BY GEORGE W. KENNEDY.
In the early part of last year (1880) I received from my friend, Mr. J. U. Lloyd, of Cincinnati, Ohio, a small quantity of powder of a lemon-yellow color, which he obtained from the root of American Colombo, with the request that I examine it carefully, as he was under the impression it was identical with that isolated by me from the root of Frasera Walteri in 1873 ("Proc. Am. Phar. Asso." 1873, p. 636). Later in the year I received another small quantity by mail from the same gentleman.
In appearance the powder or very small crystals, which they appeared to be, were of the same light yellow color, and very much resembled those obtained by the writer. They were submitted to the same tests as those which were obtained by myself, and their behavior corresponded precisely, again proving conclusively, for the second time, that the root of American Colombo contains constituents identical with those of Gentiana lutea, and that the two roots are closely analogous; the only difference I was able to discover was that the frasera contained more of the yellow acid (gentisic acid), and the gentian more of the bitter principle (gentiopicrin).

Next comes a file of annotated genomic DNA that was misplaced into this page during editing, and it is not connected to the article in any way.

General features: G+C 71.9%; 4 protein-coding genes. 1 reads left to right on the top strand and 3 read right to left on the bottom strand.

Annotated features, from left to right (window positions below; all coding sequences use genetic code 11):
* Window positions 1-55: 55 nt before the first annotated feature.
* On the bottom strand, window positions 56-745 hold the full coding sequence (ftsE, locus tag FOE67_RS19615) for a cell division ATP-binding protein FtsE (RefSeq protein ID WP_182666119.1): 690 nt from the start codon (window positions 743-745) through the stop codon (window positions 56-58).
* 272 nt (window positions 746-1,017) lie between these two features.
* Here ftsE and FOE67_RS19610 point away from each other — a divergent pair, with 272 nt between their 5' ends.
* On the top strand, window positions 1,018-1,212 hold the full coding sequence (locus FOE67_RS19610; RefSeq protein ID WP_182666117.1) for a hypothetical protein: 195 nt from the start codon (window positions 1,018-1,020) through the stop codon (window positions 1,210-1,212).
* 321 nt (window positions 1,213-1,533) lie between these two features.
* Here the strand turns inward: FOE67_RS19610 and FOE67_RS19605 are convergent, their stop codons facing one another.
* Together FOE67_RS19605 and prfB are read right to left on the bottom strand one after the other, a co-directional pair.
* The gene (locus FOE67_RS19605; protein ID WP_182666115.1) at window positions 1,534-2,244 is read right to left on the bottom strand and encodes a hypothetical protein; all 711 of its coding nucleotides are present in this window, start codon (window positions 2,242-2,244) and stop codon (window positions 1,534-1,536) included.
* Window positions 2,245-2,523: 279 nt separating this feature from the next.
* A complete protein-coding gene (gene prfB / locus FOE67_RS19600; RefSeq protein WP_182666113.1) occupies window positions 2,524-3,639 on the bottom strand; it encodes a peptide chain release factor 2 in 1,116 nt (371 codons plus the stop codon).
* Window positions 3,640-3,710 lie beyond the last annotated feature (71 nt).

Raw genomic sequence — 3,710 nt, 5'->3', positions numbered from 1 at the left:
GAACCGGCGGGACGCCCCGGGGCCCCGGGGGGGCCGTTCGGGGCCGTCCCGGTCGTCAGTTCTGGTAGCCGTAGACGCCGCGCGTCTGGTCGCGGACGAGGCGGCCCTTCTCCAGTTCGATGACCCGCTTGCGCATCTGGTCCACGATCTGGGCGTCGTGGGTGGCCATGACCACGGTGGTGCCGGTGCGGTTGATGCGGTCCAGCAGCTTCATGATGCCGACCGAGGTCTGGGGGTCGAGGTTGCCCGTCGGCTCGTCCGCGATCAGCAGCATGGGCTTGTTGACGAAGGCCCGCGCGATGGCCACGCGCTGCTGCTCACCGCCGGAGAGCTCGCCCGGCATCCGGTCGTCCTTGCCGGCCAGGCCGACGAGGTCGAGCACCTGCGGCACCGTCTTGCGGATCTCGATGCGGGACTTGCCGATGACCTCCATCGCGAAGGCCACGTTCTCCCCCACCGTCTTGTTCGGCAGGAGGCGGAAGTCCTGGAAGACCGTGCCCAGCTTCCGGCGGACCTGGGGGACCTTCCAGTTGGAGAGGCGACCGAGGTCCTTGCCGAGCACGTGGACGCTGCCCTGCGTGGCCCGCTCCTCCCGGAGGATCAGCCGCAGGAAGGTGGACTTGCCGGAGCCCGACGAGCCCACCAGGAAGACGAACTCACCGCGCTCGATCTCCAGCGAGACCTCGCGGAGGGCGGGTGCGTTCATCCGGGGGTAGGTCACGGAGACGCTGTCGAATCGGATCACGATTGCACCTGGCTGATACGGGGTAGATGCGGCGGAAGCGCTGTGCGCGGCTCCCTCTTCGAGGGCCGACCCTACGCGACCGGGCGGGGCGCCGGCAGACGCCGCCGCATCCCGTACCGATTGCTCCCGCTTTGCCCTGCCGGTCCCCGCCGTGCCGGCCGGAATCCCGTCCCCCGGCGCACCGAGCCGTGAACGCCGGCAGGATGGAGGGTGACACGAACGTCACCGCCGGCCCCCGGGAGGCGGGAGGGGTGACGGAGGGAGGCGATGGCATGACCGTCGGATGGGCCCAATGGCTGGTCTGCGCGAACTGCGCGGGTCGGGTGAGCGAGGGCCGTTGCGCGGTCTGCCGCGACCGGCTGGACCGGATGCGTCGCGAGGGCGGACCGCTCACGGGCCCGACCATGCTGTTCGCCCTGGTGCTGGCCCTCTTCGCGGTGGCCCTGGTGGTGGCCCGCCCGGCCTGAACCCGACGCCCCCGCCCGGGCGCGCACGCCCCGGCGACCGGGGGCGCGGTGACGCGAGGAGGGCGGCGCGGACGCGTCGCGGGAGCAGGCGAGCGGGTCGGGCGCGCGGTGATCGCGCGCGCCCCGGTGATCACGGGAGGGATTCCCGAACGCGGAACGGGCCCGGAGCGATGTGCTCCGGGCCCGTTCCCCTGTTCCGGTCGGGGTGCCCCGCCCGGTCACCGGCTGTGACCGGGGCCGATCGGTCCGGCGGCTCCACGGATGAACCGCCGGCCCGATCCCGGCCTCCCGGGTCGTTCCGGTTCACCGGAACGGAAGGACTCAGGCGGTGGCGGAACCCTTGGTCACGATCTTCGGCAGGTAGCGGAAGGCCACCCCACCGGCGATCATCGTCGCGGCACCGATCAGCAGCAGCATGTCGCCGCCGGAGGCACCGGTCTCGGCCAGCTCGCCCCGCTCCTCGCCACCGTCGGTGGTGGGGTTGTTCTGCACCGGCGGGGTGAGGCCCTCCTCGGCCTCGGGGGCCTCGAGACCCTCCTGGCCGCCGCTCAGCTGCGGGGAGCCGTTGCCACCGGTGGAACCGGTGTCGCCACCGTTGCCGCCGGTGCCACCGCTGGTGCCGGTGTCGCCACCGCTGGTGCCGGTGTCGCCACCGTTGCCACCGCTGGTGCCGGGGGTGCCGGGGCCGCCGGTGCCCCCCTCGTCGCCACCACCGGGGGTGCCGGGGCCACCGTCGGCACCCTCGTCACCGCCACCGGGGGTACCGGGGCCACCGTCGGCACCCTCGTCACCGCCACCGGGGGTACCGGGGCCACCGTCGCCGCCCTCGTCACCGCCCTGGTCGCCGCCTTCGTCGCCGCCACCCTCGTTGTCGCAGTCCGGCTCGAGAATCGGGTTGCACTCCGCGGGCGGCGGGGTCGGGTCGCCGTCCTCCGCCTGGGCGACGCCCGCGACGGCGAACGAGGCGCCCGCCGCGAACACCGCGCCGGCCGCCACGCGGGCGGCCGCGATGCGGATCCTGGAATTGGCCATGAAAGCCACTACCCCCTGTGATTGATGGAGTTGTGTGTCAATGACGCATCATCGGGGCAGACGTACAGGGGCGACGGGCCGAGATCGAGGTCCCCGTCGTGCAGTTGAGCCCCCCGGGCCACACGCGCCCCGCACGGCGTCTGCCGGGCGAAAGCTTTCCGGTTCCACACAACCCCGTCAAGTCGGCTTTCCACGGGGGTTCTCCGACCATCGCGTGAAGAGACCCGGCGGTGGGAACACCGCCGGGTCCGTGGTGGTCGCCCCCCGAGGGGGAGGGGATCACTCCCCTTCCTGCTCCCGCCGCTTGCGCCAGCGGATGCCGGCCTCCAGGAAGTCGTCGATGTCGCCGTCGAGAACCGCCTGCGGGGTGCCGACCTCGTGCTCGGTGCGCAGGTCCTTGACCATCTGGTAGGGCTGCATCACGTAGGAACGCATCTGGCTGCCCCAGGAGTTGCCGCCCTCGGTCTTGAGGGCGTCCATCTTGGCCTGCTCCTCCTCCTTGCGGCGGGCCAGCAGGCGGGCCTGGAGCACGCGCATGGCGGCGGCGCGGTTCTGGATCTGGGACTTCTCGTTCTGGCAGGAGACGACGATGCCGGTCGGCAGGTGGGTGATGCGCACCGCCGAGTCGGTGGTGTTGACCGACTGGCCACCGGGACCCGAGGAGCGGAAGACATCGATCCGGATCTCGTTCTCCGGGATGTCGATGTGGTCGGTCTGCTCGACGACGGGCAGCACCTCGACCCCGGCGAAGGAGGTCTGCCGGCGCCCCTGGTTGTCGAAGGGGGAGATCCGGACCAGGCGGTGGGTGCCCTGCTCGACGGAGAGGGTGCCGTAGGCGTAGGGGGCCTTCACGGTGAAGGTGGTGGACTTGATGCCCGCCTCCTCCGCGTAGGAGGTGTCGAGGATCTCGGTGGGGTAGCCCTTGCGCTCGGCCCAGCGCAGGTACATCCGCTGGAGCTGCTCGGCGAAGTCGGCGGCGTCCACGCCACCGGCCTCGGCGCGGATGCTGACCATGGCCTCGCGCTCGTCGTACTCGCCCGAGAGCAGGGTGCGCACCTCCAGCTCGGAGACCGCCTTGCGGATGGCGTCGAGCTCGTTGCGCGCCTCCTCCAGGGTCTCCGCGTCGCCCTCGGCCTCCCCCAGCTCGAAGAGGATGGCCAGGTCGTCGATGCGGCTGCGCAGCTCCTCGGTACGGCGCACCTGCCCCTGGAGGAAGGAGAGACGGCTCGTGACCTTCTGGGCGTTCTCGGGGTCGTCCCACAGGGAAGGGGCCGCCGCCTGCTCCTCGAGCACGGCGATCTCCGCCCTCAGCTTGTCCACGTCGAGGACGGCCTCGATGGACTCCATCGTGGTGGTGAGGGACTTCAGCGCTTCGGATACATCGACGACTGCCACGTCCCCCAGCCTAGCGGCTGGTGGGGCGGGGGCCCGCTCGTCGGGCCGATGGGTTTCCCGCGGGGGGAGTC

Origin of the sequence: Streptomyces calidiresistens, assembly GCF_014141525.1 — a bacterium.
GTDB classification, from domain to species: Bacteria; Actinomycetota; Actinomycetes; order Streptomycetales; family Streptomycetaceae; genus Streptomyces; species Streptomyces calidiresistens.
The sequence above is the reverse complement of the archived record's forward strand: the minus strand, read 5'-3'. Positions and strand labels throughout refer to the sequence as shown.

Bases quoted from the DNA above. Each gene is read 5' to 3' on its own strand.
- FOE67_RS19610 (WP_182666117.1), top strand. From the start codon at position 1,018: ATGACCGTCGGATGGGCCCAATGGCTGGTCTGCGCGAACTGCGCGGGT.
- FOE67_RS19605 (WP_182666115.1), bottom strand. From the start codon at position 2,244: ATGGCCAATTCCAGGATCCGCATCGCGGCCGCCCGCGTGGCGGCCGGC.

The substance obtained from Mr. Lloyd was submitted to additional experiments. With ferric chloride it produces a deep green-black color, and in this respect is similar to that obtained by Prof. Maisch from the root of gentian ("Am. Jour. Phar.," 1880, p. 1-4). It is the same substance which led a number of pharmacists to believe that gentian root contained tannin. When treated with a solution of gelatin a very delicate precipitation was observed after standing about 8 hours. The substance was found to be decidedly more soluble in hot water than cold, the former producing a pronounced lemon-yellow solution, whilst in the latter the water was hardly tinged.
The American Journal of Pharmacy, Vol. 53, 1881, was edited by John M. Maisch.